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Your paper should include the following: Introduction, body, conclusion and refe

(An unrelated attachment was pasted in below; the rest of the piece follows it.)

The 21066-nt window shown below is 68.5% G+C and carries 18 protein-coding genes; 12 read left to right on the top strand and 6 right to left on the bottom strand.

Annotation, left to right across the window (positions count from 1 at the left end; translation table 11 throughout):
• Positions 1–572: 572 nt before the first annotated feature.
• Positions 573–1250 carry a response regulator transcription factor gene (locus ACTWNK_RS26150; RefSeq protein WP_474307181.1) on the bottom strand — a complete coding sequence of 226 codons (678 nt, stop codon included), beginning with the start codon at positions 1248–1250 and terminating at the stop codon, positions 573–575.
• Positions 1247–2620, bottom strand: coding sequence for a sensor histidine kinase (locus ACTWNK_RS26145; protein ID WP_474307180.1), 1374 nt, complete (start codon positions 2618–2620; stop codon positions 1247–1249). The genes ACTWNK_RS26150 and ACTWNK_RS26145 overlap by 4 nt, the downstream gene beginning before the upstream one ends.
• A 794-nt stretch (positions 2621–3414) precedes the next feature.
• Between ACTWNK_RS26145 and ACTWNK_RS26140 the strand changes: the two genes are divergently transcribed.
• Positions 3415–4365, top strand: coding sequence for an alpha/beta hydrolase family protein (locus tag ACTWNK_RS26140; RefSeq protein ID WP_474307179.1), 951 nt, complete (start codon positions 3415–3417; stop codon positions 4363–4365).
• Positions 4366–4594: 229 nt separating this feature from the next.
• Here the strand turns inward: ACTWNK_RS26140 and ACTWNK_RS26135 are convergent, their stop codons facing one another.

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Your paper should include the following: Introduction, body, conclusion and references. 1. An introduction that briefly explains your Case Study Scenario and the specific issue you are charged to address. 2. Your observations and insights on the issue you are addressing, based on the evidence. 3. A brief description of key stakeholders. (stakeholders need to be the college students and health educators at a minimun. You can include regular faculty or even the school board commitee. 4. The identification of an ethical, legal, or public policy issue related to the problem you are addressing and a description of what is at risk if the issue is ignored. 5. A proposal for two (2) strategies, interventions, or solutions – one must be a technological proposal. Include an evidence-based justification as to why and how your proposed strategies, interventions, or solutions will make a difference. 6. A request for organizational/institutional support, including resources needed to implement your proposals. Your paper should be 5-7 double-spaced pages in length (not including the reference page), must use references to support your solutions, and should be APA formatted. There should also be evidence that the assignment was thoroughly proofread. Case Study Information ( Your Charge is what you should be focusing on for the paper) (1)making healthier decisions around their sexuality and (2) the increasing substance use and abuse issues. See below Health Education Scenario: Smallton University (Title Slide) Welcome to your new job as a health educator! As part of your position, you will work with the Smallton University campus community to address some pressing health concerns faced by our students. Today we will talk about a health education initiative that I would like you to develop over the next several months. This initiative will provide an opportunity to apply your extensive knowledge of health education to a group of individuals who will greatly benefit from your expertise. (Overview Slide) Here is an overview of Smallton University and some health concerns encountered by students at Smallton. Smallton is a mid-sized college with an enrollment of approximately 4,000 students. Three-quarters of our student population is enrolled in undergraduate degree programs, with the remaining students in our graduate programs. While the age range of students is 17-48, the average age is 20. About 20% of students commute to campus, with the majority living in campus housing or local apartments. Of our commuter population, the vast majority (83%) are part-time students. Culturally, Smallton is highly diverse, with a mix of Caucasian, African-American, and Hispanic students. There is also a small but robust international student population, with students from South Korea, Ghana, Iran, Ireland, and several other nations. As one of the largest employers in the region, Smallton is vital to the community. A range of small businesses in the area rely on the patronage of students. For better or worse, this includes businesses that promote alcohol use. There are six bars and two liquor stores in town. Our local grocery store and convenience stores sell beer. We’ll be talking more about student alcohol use in a moment. The community around Smallton University has a limited number of health resources. The town has a small gym offering group exercise classes. The university itself has a gym, weight room, and an outdoor running track. There is also a tennis court and a basketball court on the south side of campus, as well as our outdoor football stadium on the west side. The university has a health center, with a part-time nurse practitioner and two full-time nurses. There is also a consulting medical doctor in case of need. The health center also houses a counseling center. The counseling team consists of one full-time social worker, a part-time social worker, and a consulting psychologist. The nearest community hospital is located ten miles from campus. Students not wishing to use health center services for reproductive health can use Planned Parenthood 15 miles away. At our meeting today, I will provide an overview of some of the health education needs reported by campus leadership. As the new health educator, campus leaders will look to you for guidance in meeting their goals. I want you to propose strategies, interventions, or solutions for the major health issues faced the Smallton students. Let’s talk about some of the pressing health concerns. (Weight and Body Image Concerns Slide) Our students often struggle with weight gain. Many report significant weight gain during freshman year, often called the Freshman 15. However, it is well documented that students tend to gain weight throughout their college years. Both male and female students frequently solicit weight-loss help from health center or campus gym staff. Staff counselors report treating an increasing number of students for eating disorders or high levels of anxiety around weight and body image. (Nutritional Challenges) Another concern noted is a lack of balanced nutrition in food offerings on campus. Nearly all in campus housing and many students living locally purchase university cafeteria meal plans. Students complain that the cafeteria does not offer many healthy food options. The cafeteria has a soup and salad bar, comprised mainly of broth and cream-based soup and salads with iceberg lettuce, limited selections of cut vegetables, and less healthy salad toppings like bacon, cheese, and high-calorie dressing. Entrees tend to be high-carbohydrate and heavily processed. Hamburgers, pizza, and deli meats are available at lunch and at dinner. Students with special dietary considerations, such as diabetes or gluten sensitivity, or dietary preferences such as vegetarianism or religious restrictions, report difficulty putting together nutritionally balanced meals from cafeteria offerings. Vending machines are available in dorms and in classroom buildings. Some healthy options, like protein bars and bottled water, are available in the machines. Most options include candy, salty snacks, sodas, and energy drinks. We tried adding healthful options to dormitory vending machines, such as yogurt, fresh fruit, and hummus, but students did not select these options. (Substance Use) Substance use and abuse is a growing concern for our student population. Like other college campuses, Smallton is not immune from illegal use of recreational drugs and the problems that result. Of greatest concern is an increase in heroin use, with two heroin overdoses reported during the past year. The health center’s annual report revealed a troubling increase in opioid pain medication requests, as well as for short-acting anxiety medications, such as Xanax, to deal with academic pressures. Misuse of all these medications has been reported. Alcohol use among students has become increasingly problematic in recent years. The national statistics around underage drinking have us alarmed. According to the 2015 National Survey on Drug Use and Health one in ten people 18–20 years old met diagnostic criteria for alcohol dependence or abuse. Numerous businesses in the community sell alcohol, and alcohol tends to be freely available at fraternity and sorority parties. Underage drinking, including binge drinking, is on the rise. Over a dozen underage students have been caught up in police sting operations attempting to buy alcohol at local bars and convenience stores. Just last year, one of our students was arrested for driving while intoxicated. This was after he totaled his car in a collision that injured three people. The local hospital has treated several students for alcohol overdoses related to binge drinking. (Unprotected Sex) Sexually transmitted disease rates are up at the university. This trend is seen across the US and even globally. In 2015, the World Health Organization cited unsafe sexual practices as a leading public health problem. An increasing number of students are diagnosed with, and treated for, STDs at the student health center. The number of new cases has more than tripled in the past five years. The health center has seen a steady increase in requests for emergency contraception access. Though we have heard of only a few cases of students becoming pregnant here at Smallton, we know that the risks will only increase for our students if we do not address the needs around safer sex, particularly given the drinking culture that we continue to battle. (Sexual Assault) Given the numbers of sexual assaults occurring on college campuses around the country, Smallton University wants to be proactive in preventing sexual assaults from occurring on and off campus. University officials want students to be informed on how to be safe from sexual assault both on and off campus. (Managing Stress) Students at Smallton University experience high levels of stress from a range of sources. Some students are better at studying than others. Some feel increased stress as they prepare for exams or major assignments. Students often report interpersonal stress, which can include making friends, roommate discord, dating and – especially for freshmen – homesickness. Financial pressure can cause additional stress for students. (Your Charge) As you can see, there are a number of pressing health concerns to be addressed at Smallton. University leaders have expressed two overarching priorities: (1) making healthier decisions around their sexuality and (2) the increasing substance use and abuse issues. Let’s tackle these problems one at a time. I want you to begin by formulating evidence-based strategies to address the problem of unprotected sex and sexuality decision-making.